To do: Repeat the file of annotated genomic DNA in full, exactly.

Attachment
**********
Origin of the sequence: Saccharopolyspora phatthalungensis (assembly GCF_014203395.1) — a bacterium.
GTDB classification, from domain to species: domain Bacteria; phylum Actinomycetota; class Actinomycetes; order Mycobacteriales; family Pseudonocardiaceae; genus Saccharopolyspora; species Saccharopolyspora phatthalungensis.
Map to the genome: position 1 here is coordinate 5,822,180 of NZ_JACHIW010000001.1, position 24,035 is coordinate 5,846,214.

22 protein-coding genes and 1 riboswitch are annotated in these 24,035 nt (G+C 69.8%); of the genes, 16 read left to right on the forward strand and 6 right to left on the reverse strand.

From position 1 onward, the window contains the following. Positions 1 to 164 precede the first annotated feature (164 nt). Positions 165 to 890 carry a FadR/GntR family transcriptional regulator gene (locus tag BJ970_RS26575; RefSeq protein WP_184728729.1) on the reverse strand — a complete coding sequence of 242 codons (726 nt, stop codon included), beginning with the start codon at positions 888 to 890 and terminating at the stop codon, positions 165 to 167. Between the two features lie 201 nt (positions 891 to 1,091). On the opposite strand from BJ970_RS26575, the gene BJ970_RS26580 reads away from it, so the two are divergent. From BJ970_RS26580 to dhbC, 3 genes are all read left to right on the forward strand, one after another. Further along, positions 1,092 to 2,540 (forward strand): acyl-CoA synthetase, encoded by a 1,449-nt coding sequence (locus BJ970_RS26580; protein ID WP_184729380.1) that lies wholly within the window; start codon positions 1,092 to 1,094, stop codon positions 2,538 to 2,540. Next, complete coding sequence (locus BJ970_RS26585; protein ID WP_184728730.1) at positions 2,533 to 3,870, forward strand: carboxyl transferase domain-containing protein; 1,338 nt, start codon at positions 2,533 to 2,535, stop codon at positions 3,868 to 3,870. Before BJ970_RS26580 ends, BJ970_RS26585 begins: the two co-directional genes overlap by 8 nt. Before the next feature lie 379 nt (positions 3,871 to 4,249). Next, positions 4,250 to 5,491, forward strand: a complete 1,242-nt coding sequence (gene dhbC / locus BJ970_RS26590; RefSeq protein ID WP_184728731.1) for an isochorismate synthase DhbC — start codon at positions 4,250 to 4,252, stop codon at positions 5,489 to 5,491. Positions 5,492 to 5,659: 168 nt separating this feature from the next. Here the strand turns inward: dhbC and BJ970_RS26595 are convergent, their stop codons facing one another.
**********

Origin of the sequence: Saccharopolyspora phatthalungensis (assembly GCF_014203395.1) — a bacterium.
GTDB classification, from domain to species: domain Bacteria; phylum Actinomycetota; class Actinomycetes; order Mycobacteriales; family Pseudonocardiaceae; genus Saccharopolyspora; species Saccharopolyspora phatthalungensis.
Map to the genome: position 1 here is coordinate 5,822,180 of NZ_JACHIW010000001.1, position 24,035 is coordinate 5,846,214.

22 protein-coding genes and 1 riboswitch are annotated in these 24,035 nt (G+C 69.8%); of the genes, 16 read left to right on the forward strand and 6 right to left on the reverse strand.

From position 1 onward, the window contains the following. Positions 1 to 164 precede the first annotated feature (164 nt). Positions 165 to 890 carry a FadR/GntR family transcriptional regulator gene (locus tag BJ970_RS26575; RefSeq protein WP_184728729.1) on the reverse strand — a complete coding sequence of 242 codons (726 nt, stop codon included), beginning with the start codon at positions 888 to 890 and terminating at the stop codon, positions 165 to 167. Between the two features lie 201 nt (positions 891 to 1,091). On the opposite strand from BJ970_RS26575, the gene BJ970_RS26580 reads away from it, so the two are divergent. From BJ970_RS26580 to dhbC, 3 genes are all read left to right on the forward strand, one after another. Further along, positions 1,092 to 2,540 (forward strand): acyl-CoA synthetase, encoded by a 1,449-nt coding sequence (locus BJ970_RS26580; protein ID WP_184729380.1) that lies wholly within the window; start codon positions 1,092 to 1,094, stop codon positions 2,538 to 2,540. Next, complete coding sequence (locus BJ970_RS26585; protein ID WP_184728730.1) at positions 2,533 to 3,870, forward strand: carboxyl transferase domain-containing protein; 1,338 nt, start codon at positions 2,533 to 2,535, stop codon at positions 3,868 to 3,870. Before BJ970_RS26580 ends, BJ970_RS26585 begins: the two co-directional genes overlap by 8 nt. Before the next feature lie 379 nt (positions 3,871 to 4,249). Next, positions 4,250 to 5,491, forward strand: a complete 1,242-nt coding sequence (gene dhbC / locus BJ970_RS26590; RefSeq protein ID WP_184728731.1) for an isochorismate synthase DhbC — start codon at positions 4,250 to 4,252, stop codon at positions 5,489 to 5,491. Positions 5,492 to 5,659: 168 nt separating this feature from the next. Here the strand turns inward: dhbC and BJ970_RS26595 are convergent, their stop codons facing one another.